If seamlines are a garment's building blocks then seam allowance is a seam's building block- a seam (or seamline) cannot physically exist without seam allowance.
In basic terms, seam allowance is the distance from the seamline to the fabric (or pattern) edge. When looking at a pattern, you can find the exact seam allowance width along each edge by measuring from the seamline to the pattern edge. The marked seamline depicts the seam's stitch line.
Seam allowance represents the intake necessary to sew and finish a seam or fabric edge. The width of the seam allowance should be chosen base don type of fabric, where the seam (or edge) is located on the garment, and what type of finishing techniques will be appleid to the finished seam. Most regular seams have a seam allowance of 1/2" or 3/8" as this can accomodate most seam finishing techniques. In some instances, seam allowance can be wider 3/4" or 1" to allow for the garment to be altered into a larger size later on, or to ensure a durable connection within thick, bulky fabric seams.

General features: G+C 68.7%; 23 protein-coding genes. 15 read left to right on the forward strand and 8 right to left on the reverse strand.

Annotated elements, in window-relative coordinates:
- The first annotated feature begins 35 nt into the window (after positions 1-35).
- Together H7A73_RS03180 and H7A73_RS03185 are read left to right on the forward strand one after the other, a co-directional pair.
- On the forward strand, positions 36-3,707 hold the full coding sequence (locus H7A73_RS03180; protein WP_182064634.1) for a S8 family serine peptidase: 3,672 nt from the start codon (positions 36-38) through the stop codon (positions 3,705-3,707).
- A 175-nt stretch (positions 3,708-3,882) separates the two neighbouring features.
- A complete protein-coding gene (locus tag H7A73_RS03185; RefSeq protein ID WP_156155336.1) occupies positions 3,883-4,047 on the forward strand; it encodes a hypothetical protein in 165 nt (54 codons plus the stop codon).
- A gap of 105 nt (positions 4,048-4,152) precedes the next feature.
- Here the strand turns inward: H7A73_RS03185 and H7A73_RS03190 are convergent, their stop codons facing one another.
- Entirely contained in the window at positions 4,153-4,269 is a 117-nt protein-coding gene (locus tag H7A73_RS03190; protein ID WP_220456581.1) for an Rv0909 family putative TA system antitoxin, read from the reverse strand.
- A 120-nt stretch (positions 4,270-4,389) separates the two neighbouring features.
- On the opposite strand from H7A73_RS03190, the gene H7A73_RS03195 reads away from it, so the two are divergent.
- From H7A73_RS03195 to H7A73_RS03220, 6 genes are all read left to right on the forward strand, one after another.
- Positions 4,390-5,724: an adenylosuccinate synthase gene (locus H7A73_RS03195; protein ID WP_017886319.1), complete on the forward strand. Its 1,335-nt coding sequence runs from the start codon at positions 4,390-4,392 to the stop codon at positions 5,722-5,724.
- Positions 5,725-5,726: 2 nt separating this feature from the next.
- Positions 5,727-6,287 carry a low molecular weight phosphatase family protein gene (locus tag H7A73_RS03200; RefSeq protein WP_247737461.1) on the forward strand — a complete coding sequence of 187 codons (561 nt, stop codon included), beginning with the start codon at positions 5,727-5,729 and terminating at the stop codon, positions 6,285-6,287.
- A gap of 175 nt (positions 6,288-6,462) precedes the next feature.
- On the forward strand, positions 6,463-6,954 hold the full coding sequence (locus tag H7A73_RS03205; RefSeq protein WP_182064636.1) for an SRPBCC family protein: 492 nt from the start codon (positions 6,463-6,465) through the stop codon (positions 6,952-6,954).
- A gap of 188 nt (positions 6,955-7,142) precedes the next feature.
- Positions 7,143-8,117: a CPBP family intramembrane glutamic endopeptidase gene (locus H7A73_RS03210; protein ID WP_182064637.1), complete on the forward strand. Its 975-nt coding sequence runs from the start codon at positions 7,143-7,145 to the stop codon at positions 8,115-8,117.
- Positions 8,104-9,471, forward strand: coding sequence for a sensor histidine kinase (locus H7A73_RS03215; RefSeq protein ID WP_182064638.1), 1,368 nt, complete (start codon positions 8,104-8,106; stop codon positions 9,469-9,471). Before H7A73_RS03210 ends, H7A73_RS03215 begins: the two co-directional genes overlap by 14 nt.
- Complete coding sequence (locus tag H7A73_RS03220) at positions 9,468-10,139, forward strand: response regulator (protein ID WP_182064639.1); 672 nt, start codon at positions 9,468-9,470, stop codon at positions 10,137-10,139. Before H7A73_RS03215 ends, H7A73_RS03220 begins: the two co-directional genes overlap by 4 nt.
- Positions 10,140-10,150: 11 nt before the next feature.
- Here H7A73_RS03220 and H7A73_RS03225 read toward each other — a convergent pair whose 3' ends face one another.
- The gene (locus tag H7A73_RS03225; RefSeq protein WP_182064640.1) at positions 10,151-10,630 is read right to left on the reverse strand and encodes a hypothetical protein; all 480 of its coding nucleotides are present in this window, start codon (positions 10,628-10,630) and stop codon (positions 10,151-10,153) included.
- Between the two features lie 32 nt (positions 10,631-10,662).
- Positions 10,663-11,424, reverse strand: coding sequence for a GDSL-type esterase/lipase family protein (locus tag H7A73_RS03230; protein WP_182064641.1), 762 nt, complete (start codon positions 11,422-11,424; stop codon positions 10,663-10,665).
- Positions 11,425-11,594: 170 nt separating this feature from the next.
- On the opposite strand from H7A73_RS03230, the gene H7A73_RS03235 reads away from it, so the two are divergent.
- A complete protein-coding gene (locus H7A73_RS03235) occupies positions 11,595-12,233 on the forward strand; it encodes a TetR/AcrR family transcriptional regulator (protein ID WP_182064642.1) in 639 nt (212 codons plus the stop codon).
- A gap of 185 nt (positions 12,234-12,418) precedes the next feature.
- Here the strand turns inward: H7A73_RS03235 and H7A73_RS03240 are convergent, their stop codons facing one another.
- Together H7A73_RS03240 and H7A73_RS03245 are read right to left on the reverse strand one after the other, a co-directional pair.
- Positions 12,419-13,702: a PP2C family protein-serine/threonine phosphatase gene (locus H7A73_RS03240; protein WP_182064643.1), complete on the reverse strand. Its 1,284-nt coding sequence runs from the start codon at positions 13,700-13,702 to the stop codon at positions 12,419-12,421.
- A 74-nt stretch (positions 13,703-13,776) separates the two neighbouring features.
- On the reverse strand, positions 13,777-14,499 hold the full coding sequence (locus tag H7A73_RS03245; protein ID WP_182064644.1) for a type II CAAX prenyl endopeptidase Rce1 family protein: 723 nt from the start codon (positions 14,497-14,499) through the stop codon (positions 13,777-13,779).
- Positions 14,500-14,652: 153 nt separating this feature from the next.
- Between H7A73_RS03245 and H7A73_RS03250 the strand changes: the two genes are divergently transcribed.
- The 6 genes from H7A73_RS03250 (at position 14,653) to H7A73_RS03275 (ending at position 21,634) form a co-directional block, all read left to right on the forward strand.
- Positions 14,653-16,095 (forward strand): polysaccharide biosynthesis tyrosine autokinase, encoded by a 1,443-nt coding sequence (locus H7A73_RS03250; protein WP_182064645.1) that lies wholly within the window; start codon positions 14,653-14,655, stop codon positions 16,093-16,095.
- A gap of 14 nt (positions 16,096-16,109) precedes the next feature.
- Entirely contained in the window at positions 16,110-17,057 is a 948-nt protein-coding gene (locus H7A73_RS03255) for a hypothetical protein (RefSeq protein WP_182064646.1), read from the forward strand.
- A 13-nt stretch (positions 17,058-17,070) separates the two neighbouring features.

Unless otherwise specified, once the seam is stitched, seam allowance layers are usually ironed open. Ding so allows the seam to lay smooth and flat by spreading out seam allowance bulk evenly on both sides of the seamline.